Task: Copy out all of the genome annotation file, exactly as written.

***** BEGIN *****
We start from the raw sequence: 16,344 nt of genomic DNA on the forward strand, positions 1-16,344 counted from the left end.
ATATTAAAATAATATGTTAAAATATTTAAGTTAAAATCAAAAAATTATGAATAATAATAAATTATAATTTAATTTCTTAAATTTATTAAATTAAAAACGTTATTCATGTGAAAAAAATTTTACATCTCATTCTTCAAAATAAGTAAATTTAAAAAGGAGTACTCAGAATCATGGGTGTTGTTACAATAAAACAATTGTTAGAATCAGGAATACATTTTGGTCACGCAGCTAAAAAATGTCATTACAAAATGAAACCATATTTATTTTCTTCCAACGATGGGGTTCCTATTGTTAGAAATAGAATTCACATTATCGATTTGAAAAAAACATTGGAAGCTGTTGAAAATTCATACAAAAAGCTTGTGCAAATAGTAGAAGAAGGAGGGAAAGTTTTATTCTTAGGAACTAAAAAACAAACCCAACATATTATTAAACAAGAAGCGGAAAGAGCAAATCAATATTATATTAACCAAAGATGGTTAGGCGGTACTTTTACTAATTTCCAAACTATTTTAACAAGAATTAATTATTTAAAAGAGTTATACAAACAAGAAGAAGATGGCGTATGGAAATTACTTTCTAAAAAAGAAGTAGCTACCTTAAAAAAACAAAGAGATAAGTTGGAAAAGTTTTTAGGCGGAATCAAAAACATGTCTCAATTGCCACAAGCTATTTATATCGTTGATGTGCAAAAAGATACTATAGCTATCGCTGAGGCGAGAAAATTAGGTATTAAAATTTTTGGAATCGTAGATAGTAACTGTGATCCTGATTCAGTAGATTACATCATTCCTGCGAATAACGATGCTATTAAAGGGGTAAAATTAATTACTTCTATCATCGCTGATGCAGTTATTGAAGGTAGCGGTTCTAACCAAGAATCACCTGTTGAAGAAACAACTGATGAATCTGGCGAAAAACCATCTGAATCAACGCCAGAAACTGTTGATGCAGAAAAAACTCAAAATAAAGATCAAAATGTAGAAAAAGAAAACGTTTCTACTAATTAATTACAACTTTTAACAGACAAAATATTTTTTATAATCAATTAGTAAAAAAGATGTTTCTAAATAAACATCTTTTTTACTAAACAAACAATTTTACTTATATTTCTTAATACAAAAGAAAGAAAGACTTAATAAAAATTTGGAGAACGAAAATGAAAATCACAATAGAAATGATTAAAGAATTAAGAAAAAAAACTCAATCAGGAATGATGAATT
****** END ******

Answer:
We start from the raw sequence: 16,344 nt of genomic DNA on the forward strand, positions 1-16,344 counted from the left end.
ATATTAAAATAATATGTTAAAATATTTAAGTTAAAATCAAAAAATTATGAATAATAATAAATTATAATTTAATTTCTTAAATTTATTAAATTAAAAACGTTATTCATGTGAAAAAAATTTTACATCTCATTCTTCAAAATAAGTAAATTTAAAAAGGAGTACTCAGAATCATGGGTGTTGTTACAATAAAACAATTGTTAGAATCAGGAATACATTTTGGTCACGCAGCTAAAAAATGTCATTACAAAATGAAACCATATTTATTTTCTTCCAACGATGGGGTTCCTATTGTTAGAAATAGAATTCACATTATCGATTTGAAAAAAACATTGGAAGCTGTTGAAAATTCATACAAAAAGCTTGTGCAAATAGTAGAAGAAGGAGGGAAAGTTTTATTCTTAGGAACTAAAAAACAAACCCAACATATTATTAAACAAGAAGCGGAAAGAGCAAATCAATATTATATTAACCAAAGATGGTTAGGCGGTACTTTTACTAATTTCCAAACTATTTTAACAAGAATTAATTATTTAAAAGAGTTATACAAACAAGAAGAAGATGGCGTATGGAAATTACTTTCTAAAAAAGAAGTAGCTACCTTAAAAAAACAAAGAGATAAGTTGGAAAAGTTTTTAGGCGGAATCAAAAACATGTCTCAATTGCCACAAGCTATTTATATCGTTGATGTGCAAAAAGATACTATAGCTATCGCTGAGGCGAGAAAATTAGGTATTAAAATTTTTGGAATCGTAGATAGTAACTGTGATCCTGATTCAGTAGATTACATCATTCCTGCGAATAACGATGCTATTAAAGGGGTAAAATTAATTACTTCTATCATCGCTGATGCAGTTATTGAAGGTAGCGGTTCTAACCAAGAATCACCTGTTGAAGAAACAACTGATGAATCTGGCGAAAAACCATCTGAATCAACGCCAGAAACTGTTGATGCAGAAAAAACTCAAAATAAAGATCAAAATGTAGAAAAAGAAAACGTTTCTACTAATTAATTACAACTTTTAACAGACAAAATATTTTTTATAATCAATTAGTAAAAAAGATGTTTCTAAATAAACATCTTTTTTACTAAACAAACAATTTTACTTATATTTCTTAATACAAAAGAAAGAAAGACTTAATAAAAATTTGGAGAACGAAAATGAAAATCACAATAGAAATGATTAAAGAATTAAGAAAAAAAACTCAATCAGGAATGATGAATT